Day in the life of a Manitoban editor

Although I generally consider my work to be deeply fulfilling and while I recognize the privilege that an editorial position with the Manitoban brings, balancing my school course load, part-time job and a social life in the midst of responsibilities at the paper is often long and hectic. The following is a glimpse inside my life for a day.

9:00 a.m.: The alarm clock on my cell phone, set to sound like a real rooster, sounds off.

9:05 a.m.: A second alarm blasts through the air. I have not moved.

9:10 a.m.: The fake rooster crows for a third time this morning. Finally, I conjure the energy to roll and stumble out of bed. There is a reason I set three separate alarms on my phone; frankly I needed it. I had made plans to meet up for brunch with an old high school friend,.

10:30 a.m.: A brief shower and a hearty bowl of Fibre One cereal gave me just enough of a wake-up kick to get me on the 72 bus to the university. Minutes later, I meet my friend up at the entrance to Degrees diner. We spend the next hour catching up on all the events that have transpired in our lives over the past six months and reminisce about old jokes and good times together.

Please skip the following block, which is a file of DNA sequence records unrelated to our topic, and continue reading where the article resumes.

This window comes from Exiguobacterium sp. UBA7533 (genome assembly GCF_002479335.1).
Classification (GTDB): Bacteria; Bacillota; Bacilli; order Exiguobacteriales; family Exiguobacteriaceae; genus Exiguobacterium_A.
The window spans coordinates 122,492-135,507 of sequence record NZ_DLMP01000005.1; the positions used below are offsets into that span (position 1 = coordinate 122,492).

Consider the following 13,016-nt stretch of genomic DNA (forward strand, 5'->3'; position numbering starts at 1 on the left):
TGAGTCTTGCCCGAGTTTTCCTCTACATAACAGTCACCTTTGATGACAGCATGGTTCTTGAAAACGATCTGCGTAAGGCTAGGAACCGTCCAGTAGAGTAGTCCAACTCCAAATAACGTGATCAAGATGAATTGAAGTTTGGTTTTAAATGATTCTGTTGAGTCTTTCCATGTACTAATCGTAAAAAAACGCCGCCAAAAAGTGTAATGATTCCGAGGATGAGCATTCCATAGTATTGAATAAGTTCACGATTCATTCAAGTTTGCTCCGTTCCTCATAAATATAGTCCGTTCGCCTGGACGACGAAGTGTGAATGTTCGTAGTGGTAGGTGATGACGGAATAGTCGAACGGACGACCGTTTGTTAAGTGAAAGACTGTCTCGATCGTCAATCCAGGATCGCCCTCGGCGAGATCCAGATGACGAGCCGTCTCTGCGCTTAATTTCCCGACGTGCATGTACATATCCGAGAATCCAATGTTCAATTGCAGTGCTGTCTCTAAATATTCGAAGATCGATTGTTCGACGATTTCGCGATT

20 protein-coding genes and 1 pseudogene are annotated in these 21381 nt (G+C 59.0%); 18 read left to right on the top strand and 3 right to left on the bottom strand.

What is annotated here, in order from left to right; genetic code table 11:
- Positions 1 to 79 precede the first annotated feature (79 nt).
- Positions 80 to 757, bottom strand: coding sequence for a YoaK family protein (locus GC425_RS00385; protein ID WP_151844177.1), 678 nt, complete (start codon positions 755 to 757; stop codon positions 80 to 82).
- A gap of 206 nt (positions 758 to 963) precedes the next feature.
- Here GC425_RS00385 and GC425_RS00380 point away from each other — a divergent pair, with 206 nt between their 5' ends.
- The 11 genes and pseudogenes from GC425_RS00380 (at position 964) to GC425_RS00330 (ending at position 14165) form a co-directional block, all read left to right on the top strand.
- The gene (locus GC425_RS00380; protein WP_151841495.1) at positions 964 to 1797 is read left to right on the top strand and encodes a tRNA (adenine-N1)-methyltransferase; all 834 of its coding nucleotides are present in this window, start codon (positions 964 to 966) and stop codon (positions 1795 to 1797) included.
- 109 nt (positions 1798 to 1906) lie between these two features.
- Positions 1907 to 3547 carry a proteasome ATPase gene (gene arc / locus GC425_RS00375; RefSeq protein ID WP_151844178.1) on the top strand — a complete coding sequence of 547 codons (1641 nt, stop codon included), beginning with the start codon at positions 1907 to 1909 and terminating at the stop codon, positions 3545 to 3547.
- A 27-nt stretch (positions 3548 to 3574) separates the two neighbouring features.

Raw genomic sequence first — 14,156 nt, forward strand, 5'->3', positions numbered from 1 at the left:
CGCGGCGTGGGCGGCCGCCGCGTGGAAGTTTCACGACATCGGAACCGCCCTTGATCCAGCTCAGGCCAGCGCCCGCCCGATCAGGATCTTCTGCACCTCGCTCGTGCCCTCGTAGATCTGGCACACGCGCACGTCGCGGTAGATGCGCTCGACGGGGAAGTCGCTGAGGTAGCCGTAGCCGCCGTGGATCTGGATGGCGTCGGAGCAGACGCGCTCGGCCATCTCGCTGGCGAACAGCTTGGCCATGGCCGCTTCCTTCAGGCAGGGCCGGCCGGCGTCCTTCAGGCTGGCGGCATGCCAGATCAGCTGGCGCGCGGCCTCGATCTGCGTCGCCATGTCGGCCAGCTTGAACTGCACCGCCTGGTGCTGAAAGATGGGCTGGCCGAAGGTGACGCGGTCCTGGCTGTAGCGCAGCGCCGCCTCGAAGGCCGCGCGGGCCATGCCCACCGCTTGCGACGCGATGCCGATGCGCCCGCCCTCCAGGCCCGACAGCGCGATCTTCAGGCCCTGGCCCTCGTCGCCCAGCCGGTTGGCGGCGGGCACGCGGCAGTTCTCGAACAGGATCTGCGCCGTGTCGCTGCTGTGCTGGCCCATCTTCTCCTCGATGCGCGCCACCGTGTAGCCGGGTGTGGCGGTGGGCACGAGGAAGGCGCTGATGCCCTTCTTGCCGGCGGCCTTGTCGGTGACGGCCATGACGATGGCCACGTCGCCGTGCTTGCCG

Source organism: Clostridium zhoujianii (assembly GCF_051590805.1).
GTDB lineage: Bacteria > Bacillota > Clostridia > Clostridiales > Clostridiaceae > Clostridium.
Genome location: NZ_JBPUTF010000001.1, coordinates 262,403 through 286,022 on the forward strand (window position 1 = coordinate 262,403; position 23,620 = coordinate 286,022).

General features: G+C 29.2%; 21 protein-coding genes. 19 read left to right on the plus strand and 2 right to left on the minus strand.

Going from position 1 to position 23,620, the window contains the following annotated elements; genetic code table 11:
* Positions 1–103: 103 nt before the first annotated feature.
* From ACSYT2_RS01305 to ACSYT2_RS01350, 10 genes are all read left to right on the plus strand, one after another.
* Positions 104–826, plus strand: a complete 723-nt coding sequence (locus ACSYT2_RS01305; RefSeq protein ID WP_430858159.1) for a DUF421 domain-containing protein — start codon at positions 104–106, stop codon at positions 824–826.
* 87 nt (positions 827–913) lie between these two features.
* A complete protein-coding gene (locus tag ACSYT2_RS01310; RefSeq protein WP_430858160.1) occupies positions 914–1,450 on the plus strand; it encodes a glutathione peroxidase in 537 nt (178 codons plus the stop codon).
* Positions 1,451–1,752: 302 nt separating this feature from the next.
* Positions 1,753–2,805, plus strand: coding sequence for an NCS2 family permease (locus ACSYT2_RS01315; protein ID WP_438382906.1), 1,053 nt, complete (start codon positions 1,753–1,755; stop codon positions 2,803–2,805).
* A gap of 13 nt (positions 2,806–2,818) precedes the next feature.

11:30-12:45 a.m.: Attend a lecture in my African history course. In an attempt to broaden my horizons, I signed up for this class as an elective in my political studies degree. So far it has not disappointed. Today the professor introduced the topics of the trans-Saharan trade route and of the encroachment of Islam into north and western Africa. In between note taking on my MacBook, I sent off a few Manitoban-related emails over the shaky “UofM secure” network.

1:00 p.m.: I hustled from my African history course in University College to make my second course of the day, “Political Doctrines of the 20th century,” located in St. Paul’s College. Upon reaching the classroom doors I experienced a moment of utter confusion, then of overwhelming joy. My professor had mentioned last time that classes would be cancelled due to a conference, but I had completely forgot about this. My expression of overwhelming joy does not come because I dislike the course, in fact, I love it so far, but I was exhausted and this 90 minutes of unexpected free time had “nap” written all over it.

1:30-2:30 p.m.: Followed through on this nap.

6:00-9:00 p.m.: After catching some shut-eye I spend a couple hours editing, and reviewing class notes. Then I run off to night class in Tier building. Last week, the lecture in this “Research Methods in Political Studies” class was deadly boring, but tonight the discussions of research ethics in a number of famous case studies was truly enjoyable. Maybe I won’t despise Thursday nights after all.

10:00-11:59 p.m.: My day ended on a routine note. For a number of months now, I have gotten together with a group of close work friends every Thursday for drinks and a late-night bite to eat. Over beers and wings at Smitty’s, we talk about movies, sports and sex (not really in that order) and joke around with the waitresses who know most of us on a first-name basis. Maybe sleep would have been a wiser option, but this is always a nice, relaxing way to bring an otherwise crazy day to a close.